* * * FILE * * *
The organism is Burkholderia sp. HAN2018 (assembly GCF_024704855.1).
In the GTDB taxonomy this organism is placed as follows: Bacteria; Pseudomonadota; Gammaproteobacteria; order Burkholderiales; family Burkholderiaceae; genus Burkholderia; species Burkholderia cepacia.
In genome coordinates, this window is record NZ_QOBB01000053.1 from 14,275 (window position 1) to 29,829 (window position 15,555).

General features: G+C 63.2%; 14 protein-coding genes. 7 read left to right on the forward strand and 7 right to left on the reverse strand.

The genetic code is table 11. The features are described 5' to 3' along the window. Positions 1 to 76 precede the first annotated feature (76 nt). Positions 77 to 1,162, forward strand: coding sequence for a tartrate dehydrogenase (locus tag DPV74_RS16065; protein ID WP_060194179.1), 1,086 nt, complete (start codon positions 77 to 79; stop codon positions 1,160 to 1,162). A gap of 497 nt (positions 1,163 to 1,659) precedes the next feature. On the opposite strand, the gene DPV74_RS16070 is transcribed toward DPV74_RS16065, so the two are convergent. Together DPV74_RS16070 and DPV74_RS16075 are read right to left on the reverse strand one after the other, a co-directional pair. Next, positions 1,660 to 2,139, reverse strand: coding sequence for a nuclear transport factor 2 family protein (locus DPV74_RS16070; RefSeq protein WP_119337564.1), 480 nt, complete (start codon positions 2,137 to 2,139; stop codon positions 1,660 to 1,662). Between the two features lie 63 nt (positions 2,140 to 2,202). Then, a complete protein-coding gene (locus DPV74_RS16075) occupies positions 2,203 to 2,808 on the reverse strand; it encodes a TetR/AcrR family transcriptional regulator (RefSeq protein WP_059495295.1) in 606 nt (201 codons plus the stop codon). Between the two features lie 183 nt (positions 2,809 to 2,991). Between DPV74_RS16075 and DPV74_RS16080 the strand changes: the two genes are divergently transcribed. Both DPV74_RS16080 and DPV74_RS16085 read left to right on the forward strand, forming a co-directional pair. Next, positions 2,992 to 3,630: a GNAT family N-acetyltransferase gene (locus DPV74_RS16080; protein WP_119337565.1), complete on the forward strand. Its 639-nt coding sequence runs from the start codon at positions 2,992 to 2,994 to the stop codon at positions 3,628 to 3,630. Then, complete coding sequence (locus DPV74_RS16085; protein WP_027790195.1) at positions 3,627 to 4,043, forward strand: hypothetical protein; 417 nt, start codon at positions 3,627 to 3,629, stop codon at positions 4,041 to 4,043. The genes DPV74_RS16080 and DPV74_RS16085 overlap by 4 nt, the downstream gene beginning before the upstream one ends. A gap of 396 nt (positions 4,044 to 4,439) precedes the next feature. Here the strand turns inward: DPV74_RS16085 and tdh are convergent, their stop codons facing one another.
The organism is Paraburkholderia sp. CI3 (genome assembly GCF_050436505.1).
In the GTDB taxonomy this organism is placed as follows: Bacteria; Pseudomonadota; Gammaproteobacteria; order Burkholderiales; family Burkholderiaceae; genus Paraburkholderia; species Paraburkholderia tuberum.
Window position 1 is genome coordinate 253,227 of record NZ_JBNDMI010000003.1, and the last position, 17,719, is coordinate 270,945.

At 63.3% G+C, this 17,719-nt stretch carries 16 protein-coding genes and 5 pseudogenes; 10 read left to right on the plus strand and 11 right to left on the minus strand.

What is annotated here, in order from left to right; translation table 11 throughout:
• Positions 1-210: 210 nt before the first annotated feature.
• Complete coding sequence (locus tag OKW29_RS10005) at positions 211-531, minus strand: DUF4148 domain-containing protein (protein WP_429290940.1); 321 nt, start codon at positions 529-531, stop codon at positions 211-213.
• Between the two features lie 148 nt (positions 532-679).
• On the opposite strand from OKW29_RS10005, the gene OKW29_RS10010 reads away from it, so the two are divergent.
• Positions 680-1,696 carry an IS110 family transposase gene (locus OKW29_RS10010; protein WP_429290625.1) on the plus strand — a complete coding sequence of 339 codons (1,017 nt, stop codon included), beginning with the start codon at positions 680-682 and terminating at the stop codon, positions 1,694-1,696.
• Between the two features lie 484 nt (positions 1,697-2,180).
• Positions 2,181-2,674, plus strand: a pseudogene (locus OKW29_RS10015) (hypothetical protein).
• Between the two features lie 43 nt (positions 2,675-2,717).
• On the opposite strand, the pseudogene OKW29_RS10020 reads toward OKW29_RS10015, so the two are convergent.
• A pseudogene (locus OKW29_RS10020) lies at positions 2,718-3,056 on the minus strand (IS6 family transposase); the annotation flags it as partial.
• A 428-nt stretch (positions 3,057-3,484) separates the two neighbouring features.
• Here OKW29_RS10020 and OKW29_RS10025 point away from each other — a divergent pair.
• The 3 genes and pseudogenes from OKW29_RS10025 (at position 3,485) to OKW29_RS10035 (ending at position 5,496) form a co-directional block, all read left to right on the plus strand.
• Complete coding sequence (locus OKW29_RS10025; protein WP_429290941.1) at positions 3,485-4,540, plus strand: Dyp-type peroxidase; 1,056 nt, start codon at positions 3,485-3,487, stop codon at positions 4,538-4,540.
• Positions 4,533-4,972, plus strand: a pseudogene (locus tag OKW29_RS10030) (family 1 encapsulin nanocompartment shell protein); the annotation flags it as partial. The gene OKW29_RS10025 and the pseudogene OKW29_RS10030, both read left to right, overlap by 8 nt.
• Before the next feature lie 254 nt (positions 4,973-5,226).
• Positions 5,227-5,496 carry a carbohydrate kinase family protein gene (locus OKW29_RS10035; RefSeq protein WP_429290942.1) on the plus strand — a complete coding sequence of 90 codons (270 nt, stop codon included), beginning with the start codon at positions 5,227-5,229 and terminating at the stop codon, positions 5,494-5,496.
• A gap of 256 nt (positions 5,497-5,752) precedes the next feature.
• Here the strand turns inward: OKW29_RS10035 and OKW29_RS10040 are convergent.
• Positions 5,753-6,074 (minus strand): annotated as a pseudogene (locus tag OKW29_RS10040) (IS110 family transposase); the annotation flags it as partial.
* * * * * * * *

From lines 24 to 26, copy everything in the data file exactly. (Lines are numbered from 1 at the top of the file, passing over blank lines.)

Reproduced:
• Complete coding sequence (locus OKW29_RS10025; protein WP_429290941.1) at positions 3,485-4,540, plus strand: Dyp-type peroxidase; 1,056 nt, start codon at positions 3,485-3,487, stop codon at positions 4,538-4,540.
• Positions 4,533-4,972, plus strand: a pseudogene (locus tag OKW29_RS10030) (family 1 encapsulin nanocompartment shell protein); the annotation flags it as partial. The gene OKW29_RS10025 and the pseudogene OKW29_RS10030, both read left to right, overlap by 8 nt.
• Before the next feature lie 254 nt (positions 4,973-5,226).